Thunderbird 5 for developers

This is an archived page. It's not actively maintained.

This page is not complete.

This content covers features introduced in Thunderbird 5

This page lists the changes in Thunderbird 5 that are relevant for developers. For changes that are relevant to end users, see

Gecko 5.0

Thunderbird 5 is based on Gecko 5.0. The Firefox 4 and Firefox 5 pages have details on the significant changes to Gecko.

Changes for Mozilla and add-on developers

For helpful tips on updating existing extensions for Thunderbird 5, see Updating extensions for Firefox 4. There are several key changes that break compatibility with existing add-ons, so be sure to read that article.


  • Thunderbird 5 will include the new add-ons manager. As a side effect, the global Application object won't have an extensions property anymore. See this blog post for more details.

JavaScript code modules

The Services.jsm code module provides getters that make it easy to obtain references to commonly-used services, such as the preferences service or the window mediator, among others.
The mailServices.js code is similar to Services.jsm but is for mail specific functions.
JS-ctypes API
The JS-ctypes API makes it possible to call C-compatible foreign library functions without using XPCOM.
Add-ons Manager
The new Add-ons Manager provides information about installed add-ons, support for managing them, and provides ways to install and remove add-ons.
Loading code modules from chrome: URLs
You can now load JavaScript code modules using chrome: URLs, even inside JARĀ files.
The DownloadLastDir.jsm code module provides the gDownloadLastDir global variable, which contains a string you can use to learn the path of the directory into which the last download occurred. This module handles issues related to private browsing for you.

Miscellaneous changes to code modules

The NetUtil.jsm code module now offers the readInputStreamToString()Ā method, which lets you read arbitrary bytes from a stream into a string, even if the stream includes zeroes.

MimeMessage API

The MsgHdrToMimeMessage function from Cu.import("resource:///modules/gloda/mimemsg.js"); now returns a MimeMessage with enhanced properties. This is the recommended way to easily parse a message into a hierarchical MIME tree, and examine it. Should you find that API to be too restrictive, please do let us know!

  1. MimeMessageAttachment instances now sport a size property which allows you to conveniently access the size of a message's attachment.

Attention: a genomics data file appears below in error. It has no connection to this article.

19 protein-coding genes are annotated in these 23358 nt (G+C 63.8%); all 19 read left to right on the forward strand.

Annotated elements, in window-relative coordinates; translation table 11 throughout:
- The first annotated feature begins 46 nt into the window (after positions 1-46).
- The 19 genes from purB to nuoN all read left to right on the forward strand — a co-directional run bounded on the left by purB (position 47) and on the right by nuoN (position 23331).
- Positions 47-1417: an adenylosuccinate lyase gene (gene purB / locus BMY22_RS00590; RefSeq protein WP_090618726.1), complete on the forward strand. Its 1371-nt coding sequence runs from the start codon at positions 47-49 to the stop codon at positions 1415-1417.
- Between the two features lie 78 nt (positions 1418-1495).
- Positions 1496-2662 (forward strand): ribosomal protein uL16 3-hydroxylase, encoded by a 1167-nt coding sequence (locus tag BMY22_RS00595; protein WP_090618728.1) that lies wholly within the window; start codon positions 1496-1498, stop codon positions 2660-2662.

2. MimeMessage instances now feature a brand new allUserAttachments property which accurately represents the attachments that will be displayed in the message reader. This is probably what you have in mind when you think "attachments". The allAttachments property doesn't include MIME parts such as attached emails.

  3. To speed things up, if the message is stored only on the remote IMAP server, you can add an extra partsOnDemand: true member to the options object that you pass to MsgHdrToMimeMessage, and the backend won't download attachments such as images.

Gloda API

Gloda-indexed messages now feature an additional property called attachmentInfos, which allows you to quickly manipulate a given message's attachments without having to re-stream it through MsgHdrToMimeMessage. attachmentInfos is a list of objects whose properties are url, size, contentType, name. Please note as of 5a1, there are no plans to bump the database schema, which means only messages indexed after 5 was installed will have this property. You can force gloda to reindex messages that have an attachmentTypes property, though. GlodaMsgIndexer from Cu.import("resource:///modules/gloda/index_msg.js") is probably what you need for this.

Backend changes

  • When streaming a message through DisplayMessage, you can now add an extra &markRead=false parameter to the URI to prevent the backend from marking a message as read when you display it (on IMAP).
  • Thunderbird's tabmail now honors onbeforeunload event handlers. If you're developing something inside a content or a chrome tab, now here's your chance to prevent the tab from being closed.
  • Chrome tabs now can have favicons as well.
  • When opening a content tab, an extra onload arguments allows you to be notified when the tab is done loading.
  • A new "fake header" mechanism has been introduced. Fake headers are inserted after a message has been sent, and serve as placeholder, while autosync fetches the actual header from the remote IMAPĀ server. Their message keys are in the range 2**32 - 128 to 2**32 - 1. They disappear after the real header has come in. This might be surprising for some addons which manipulate message headers, as the message header might become invalid.


In addition to the specific changes referenced below, it's important to note that there are no longer any frozen interfaces. All interfaces are now unfrozen, regardless of what the documentation may say. We'll update the documentation over time.

XPCOM changes in Gecko 2.0
Details about changes to XPCOM that impact compatibility in Firefox 4.
This new method returns the global object with which an object is associated; this replaces a common use case of the now-removed __parent__.

Other Changes

  • Thunderbird has been changed from building statically, to building libxul style.
  • Thunderbird now supports the out-of-process plugins facilities that Firefox supports.
  • Most of the resources contained within Thunderbird have been combined into a single JAR archive, omni.jar, which improves startup performance by reducing I/O. For details, read About omni.jar.
  • Content tabs now support favicons in the same way that Firefox does.
  • Thunderbird releases are now numbered according to the corresponding Gecko release. See the discussion on the tb-planning list for more information.

More resources